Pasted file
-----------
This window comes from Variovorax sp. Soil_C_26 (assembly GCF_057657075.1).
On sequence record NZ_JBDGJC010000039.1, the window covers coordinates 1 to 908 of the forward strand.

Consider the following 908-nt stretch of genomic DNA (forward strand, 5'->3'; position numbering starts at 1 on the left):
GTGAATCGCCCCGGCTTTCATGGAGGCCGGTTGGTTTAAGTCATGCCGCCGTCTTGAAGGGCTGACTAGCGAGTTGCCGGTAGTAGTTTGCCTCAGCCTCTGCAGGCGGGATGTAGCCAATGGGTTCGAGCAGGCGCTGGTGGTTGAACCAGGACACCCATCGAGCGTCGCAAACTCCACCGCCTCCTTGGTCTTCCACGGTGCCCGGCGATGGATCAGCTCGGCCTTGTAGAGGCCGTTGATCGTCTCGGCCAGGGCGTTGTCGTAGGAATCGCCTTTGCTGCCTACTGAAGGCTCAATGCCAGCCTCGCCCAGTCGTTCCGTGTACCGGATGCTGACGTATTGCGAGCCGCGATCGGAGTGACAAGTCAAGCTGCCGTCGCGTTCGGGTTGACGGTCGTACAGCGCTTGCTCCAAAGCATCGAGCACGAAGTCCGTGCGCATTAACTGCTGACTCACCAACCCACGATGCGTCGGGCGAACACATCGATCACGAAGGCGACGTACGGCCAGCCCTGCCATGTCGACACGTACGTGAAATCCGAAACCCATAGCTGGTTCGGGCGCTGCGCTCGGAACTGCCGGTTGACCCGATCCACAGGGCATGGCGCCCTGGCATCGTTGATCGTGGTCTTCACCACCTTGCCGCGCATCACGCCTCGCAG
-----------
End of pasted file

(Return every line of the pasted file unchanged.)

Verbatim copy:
This window comes from Variovorax sp. Soil_C_26 (assembly GCF_057657075.1).
On sequence record NZ_JBDGJC010000039.1, the window covers coordinates 1 to 908 of the forward strand.

Consider the following 908-nt stretch of genomic DNA (forward strand, 5'->3'; position numbering starts at 1 on the left):
GTGAATCGCCCCGGCTTTCATGGAGGCCGGTTGGTTTAAGTCATGCCGCCGTCTTGAAGGGCTGACTAGCGAGTTGCCGGTAGTAGTTTGCCTCAGCCTCTGCAGGCGGGATGTAGCCAATGGGTTCGAGCAGGCGCTGGTGGTTGAACCAGGACACCCATCGAGCGTCGCAAACTCCACCGCCTCCTTGGTCTTCCACGGTGCCCGGCGATGGATCAGCTCGGCCTTGTAGAGGCCGTTGATCGTCTCGGCCAGGGCGTTGTCGTAGGAATCGCCTTTGCTGCCTACTGAAGGCTCAATGCCAGCCTCGCCCAGTCGTTCCGTGTACCGGATGCTGACGTATTGCGAGCCGCGATCGGAGTGACAAGTCAAGCTGCCGTCGCGTTCGGGTTGACGGTCGTACAGCGCTTGCTCCAAAGCATCGAGCACGAAGTCCGTGCGCATTAACTGCTGACTCACCAACCCACGATGCGTCGGGCGAACACATCGATCACGAAGGCGACGTACGGCCAGCCCTGCCATGTCGACACGTACGTGAAATCCGAAACCCATAGCTGGTTCGGGCGCTGCGCTCGGAACTGCCGGTTGACCCGATCCACAGGGCATGGCGCCCTGGCATCGTTGATCGTGGTCTTCACCACCTTGCCGCGCATCACGCCTCGCAG